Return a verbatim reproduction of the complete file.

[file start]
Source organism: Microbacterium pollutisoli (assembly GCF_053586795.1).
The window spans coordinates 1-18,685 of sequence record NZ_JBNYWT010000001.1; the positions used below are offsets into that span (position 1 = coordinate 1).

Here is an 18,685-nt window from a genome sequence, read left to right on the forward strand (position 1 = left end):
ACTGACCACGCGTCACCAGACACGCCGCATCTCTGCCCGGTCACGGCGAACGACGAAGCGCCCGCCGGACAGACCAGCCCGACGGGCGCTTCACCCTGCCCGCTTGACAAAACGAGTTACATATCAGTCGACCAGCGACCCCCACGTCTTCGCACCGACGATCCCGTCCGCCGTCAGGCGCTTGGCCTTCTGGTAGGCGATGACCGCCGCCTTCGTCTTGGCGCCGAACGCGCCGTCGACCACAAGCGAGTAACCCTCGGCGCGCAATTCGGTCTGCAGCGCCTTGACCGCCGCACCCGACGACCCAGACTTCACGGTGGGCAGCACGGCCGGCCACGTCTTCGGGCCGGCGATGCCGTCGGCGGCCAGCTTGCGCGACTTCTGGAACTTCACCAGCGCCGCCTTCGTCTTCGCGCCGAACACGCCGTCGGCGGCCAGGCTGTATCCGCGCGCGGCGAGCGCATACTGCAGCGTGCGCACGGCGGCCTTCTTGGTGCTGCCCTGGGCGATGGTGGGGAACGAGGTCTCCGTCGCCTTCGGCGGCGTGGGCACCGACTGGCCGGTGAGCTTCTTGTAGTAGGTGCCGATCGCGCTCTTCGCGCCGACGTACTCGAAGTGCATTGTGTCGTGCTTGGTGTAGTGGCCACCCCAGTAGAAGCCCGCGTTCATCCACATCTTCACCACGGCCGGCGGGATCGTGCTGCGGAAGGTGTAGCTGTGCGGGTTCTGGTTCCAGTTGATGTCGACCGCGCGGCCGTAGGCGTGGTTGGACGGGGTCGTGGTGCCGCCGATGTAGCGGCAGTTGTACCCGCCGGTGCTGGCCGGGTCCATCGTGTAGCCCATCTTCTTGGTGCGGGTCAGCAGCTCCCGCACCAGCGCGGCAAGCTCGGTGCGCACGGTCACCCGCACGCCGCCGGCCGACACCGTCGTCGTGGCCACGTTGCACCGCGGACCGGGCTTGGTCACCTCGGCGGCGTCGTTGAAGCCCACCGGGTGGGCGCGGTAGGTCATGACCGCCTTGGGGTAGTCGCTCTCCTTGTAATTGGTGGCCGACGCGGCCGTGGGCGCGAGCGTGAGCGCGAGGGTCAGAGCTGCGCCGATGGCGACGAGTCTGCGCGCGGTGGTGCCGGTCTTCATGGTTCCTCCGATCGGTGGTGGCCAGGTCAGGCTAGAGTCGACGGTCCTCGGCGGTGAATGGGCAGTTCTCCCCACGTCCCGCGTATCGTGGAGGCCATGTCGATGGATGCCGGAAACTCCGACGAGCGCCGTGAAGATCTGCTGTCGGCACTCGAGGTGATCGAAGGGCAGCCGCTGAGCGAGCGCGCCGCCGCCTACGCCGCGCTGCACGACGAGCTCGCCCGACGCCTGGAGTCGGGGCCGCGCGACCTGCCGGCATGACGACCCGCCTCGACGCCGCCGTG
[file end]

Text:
Source organism: Microbacterium pollutisoli (assembly GCF_053586795.1).
The window spans coordinates 1-18,685 of sequence record NZ_JBNYWT010000001.1; the positions used below are offsets into that span (position 1 = coordinate 1).

Here is an 18,685-nt window from a genome sequence, read left to right on the forward strand (position 1 = left end):
ACTGACCACGCGTCACCAGACACGCCGCATCTCTGCCCGGTCACGGCGAACGACGAAGCGCCCGCCGGACAGACCAGCCCGACGGGCGCTTCACCCTGCCCGCTTGACAAAACGAGTTACATATCAGTCGACCAGCGACCCCCACGTCTTCGCACCGACGATCCCGTCCGCCGTCAGGCGCTTGGCCTTCTGGTAGGCGATGACCGCCGCCTTCGTCTTGGCGCCGAACGCGCCGTCGACCACAAGCGAGTAACCCTCGGCGCGCAATTCGGTCTGCAGCGCCTTGACCGCCGCACCCGACGACCCAGACTTCACGGTGGGCAGCACGGCCGGCCACGTCTTCGGGCCGGCGATGCCGTCGGCGGCCAGCTTGCGCGACTTCTGGAACTTCACCAGCGCCGCCTTCGTCTTCGCGCCGAACACGCCGTCGGCGGCCAGGCTGTATCCGCGCGCGGCGAGCGCATACTGCAGCGTGCGCACGGCGGCCTTCTTGGTGCTGCCCTGGGCGATGGTGGGGAACGAGGTCTCCGTCGCCTTCGGCGGCGTGGGCACCGACTGGCCGGTGAGCTTCTTGTAGTAGGTGCCGATCGCGCTCTTCGCGCCGACGTACTCGAAGTGCATTGTGTCGTGCTTGGTGTAGTGGCCACCCCAGTAGAAGCCCGCGTTCATCCACATCTTCACCACGGCCGGCGGGATCGTGCTGCGGAAGGTGTAGCTGTGCGGGTTCTGGTTCCAGTTGATGTCGACCGCGCGGCCGTAGGCGTGGTTGGACGGGGTCGTGGTGCCGCCGATGTAGCGGCAGTTGTACCCGCCGGTGCTGGCCGGGTCCATCGTGTAGCCCATCTTCTTGGTGCGGGTCAGCAGCTCCCGCACCAGCGCGGCAAGCTCGGTGCGCACGGTCACCCGCACGCCGCCGGCCGACACCGTCGTCGTGGCCACGTTGCACCGCGGACCGGGCTTGGTCACCTCGGCGGCGTCGTTGAAGCCCACCGGGTGGGCGCGGTAGGTCATGACCGCCTTGGGGTAGTCGCTCTCCTTGTAATTGGTGGCCGACGCGGCCGTGGGCGCGAGCGTGAGCGCGAGGGTCAGAGCTGCGCCGATGGCGACGAGTCTGCGCGCGGTGGTGCCGGTCTTCATGGTTCCTCCGATCGGTGGTGGCCAGGTCAGGCTAGAGTCGACGGTCCTCGGCGGTGAATGGGCAGTTCTCCCCACGTCCCGCGTATCGTGGAGGCCATGTCGATGGATGCCGGAAACTCCGACGAGCGCCGTGAAGATCTGCTGTCGGCACTCGAGGTGATCGAAGGGCAGCCGCTGAGCGAGCGCGCCGCCGCCTACGCCGCGCTGCACGACGAGCTCGCCCGACGCCTGGAGTCGGGGCCGCGCGACCTGCCGGCATGACGACCCGCCTCGACGCCGCCGTG